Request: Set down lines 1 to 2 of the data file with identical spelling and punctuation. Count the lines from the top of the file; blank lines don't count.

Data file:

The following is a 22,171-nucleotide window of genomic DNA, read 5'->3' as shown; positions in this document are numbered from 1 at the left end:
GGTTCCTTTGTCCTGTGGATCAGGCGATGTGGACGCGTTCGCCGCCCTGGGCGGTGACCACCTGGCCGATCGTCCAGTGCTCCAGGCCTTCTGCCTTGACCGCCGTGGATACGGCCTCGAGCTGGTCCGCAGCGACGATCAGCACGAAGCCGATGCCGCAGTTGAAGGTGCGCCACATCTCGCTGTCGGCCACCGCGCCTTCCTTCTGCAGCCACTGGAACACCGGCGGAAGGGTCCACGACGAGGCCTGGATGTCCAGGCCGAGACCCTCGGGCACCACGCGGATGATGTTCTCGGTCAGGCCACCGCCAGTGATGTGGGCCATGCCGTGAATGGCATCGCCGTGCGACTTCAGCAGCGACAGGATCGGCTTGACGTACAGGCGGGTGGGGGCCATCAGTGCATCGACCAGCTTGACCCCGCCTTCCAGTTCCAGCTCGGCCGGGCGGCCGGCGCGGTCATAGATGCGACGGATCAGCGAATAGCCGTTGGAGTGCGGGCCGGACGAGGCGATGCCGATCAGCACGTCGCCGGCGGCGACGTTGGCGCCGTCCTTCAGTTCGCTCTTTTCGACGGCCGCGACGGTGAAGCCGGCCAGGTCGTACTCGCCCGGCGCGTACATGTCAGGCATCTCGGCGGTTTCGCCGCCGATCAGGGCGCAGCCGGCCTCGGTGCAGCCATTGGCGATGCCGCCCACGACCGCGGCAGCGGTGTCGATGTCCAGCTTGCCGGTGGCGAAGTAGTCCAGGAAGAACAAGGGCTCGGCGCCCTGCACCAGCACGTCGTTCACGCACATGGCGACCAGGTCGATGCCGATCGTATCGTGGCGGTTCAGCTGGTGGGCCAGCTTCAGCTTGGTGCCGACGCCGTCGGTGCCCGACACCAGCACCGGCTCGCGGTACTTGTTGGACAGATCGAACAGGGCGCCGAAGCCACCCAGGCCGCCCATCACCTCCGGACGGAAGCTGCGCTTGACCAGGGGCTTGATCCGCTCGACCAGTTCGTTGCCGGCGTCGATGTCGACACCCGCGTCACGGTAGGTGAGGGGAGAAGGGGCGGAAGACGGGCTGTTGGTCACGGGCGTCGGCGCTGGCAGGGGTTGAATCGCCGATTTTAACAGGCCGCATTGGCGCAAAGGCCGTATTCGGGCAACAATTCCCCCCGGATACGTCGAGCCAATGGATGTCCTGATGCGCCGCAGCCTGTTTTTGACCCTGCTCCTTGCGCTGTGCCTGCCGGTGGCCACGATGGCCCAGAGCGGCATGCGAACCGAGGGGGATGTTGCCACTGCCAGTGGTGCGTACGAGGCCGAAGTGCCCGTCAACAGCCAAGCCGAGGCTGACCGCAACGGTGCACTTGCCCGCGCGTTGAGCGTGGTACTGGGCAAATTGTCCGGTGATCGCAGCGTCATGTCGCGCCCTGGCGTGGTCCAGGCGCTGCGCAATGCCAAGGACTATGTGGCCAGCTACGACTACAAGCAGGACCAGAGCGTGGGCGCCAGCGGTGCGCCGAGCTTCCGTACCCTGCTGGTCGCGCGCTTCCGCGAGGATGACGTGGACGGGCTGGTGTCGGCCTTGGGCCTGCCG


The following is a 22,171-nucleotide window of genomic DNA, read 5'->3' as shown; positions in this document are numbered from 1 at the left end:
GGTTCCTTTGTCCTGTGGATCAGGCGATGTGGACGCGTTCGCCGCCCTGGGCGGTGACCACCTGGCCGATCGTCCAGTGCTCCAGGCCTTCTGCCTTGACCGCCGTGGATACGGCCTCGAGCTGGTCCGCAGCGACGATCAGCACGAAGCCGATGCCGCAGTTGAAGGTGCGCCACATCTCGCTGTCGGCCACCGCGCCTTCCTTCTGCAGCCACTGGAACACCGGCGGAAGGGTCCACGACGAGGCCTGGATGTCCAGGCCGAGACCCTCGGGCACCACGCGGATGATGTTCTCGGTCAGGCCACCGCCAGTGATGTGGGCCATGCCGTGAATGGCATCGCCGTGCGACTTCAGCAGCGACAGGATCGGCTTGACGTACAGGCGGGTGGGGGCCATCAGTGCATCGACCAGCTTGACCCCGCCTTCCAGTTCCAGCTCGGCCGGGCGGCCGGCGCGGTCATAGATGCGACGGATCAGCGAATAGCCGTTGGAGTGCGGGCCGGACGAGGCGATGCCGATCAGCACGTCGCCGGCGGCGACGTTGGCGCCGTCCTTCAGTTCGCTCTTTTCGACGGCCGCGACGGTGAAGCCGGCCAGGTCGTACTCGCCCGGCGCGTACATGTCAGGCATCTCGGCGGTTTCGCCGCCGATCAGGGCGCAGCCGGCCTCGGTGCAGCCATTGGCGATGCCGCCCACGACCGCGGCAGCGGTGTCGATGTCCAGCTTGCCGGTGGCGAAGTAGTCCAGGAAGAACAAGGGCTCGGCGCCCTGCACCAGCACGTCGTTCACGCACATGGCGACCAGGTCGATGCCGATCGTATCGTGGCGGTTCAGCTGGTGGGCCAGCTTCAGCTTGGTGCCGACGCCGTCGGTGCCCGACACCAGCACCGGCTCGCGGTACTTGTTGGACAGATCGAACAGGGCGCCGAAGCCACCCAGGCCGCCCATCACCTCCGGACGGAAGCTGCGCTTGACCAGGGGCTTGATCCGCTCGACCAGTTCGTTGCCGGCGTCGATGTCGACACCCGCGTCACGGTAGGTGAGGGGAGAAGGGGCGGAAGACGGGCTGTTGGTCACGGGCGTCGGCGCTGGCAGGGGTTGAATCGCCGATTTTAACAGGCCGCATTGGCGCAAAGGCCGTATTCGGGCAACAATTCCCCCCGGATACGTCGAGCCAATGGATGTCCTGATGCGCCGCAGCCTGTTTTTGACCCTGCTCCTTGCGCTGTGCCTGCCGGTGGCCACGATGGCCCAGAGCGGCATGCGAACCGAGGGGGATGTTGCCACTGCCAGTGGTGCGTACGAGGCCGAAGTGCCCGTCAACAGCCAAGCCGAGGCTGACCGCAACGGTGCACTTGCCCGCGCGTTGAGCGTGGTACTGGGCAAATTGTCCGGTGATCGCAGCGTCATGTCGCGCCCTGGCGTGGTCCAGGCGCTGCGCAATGCCAAGGACTATGTGGCCAGCTACGACTACAAGCAGGACCAGAGCGTGGGCGCCAGCGGTGCGCCGAGCTTCCGTACCCTGCTGGTCGCGCGCTTCCGCGAGGATGACGTGGACGGGCTGGTGTCGGCCTTGGGCCTGCCG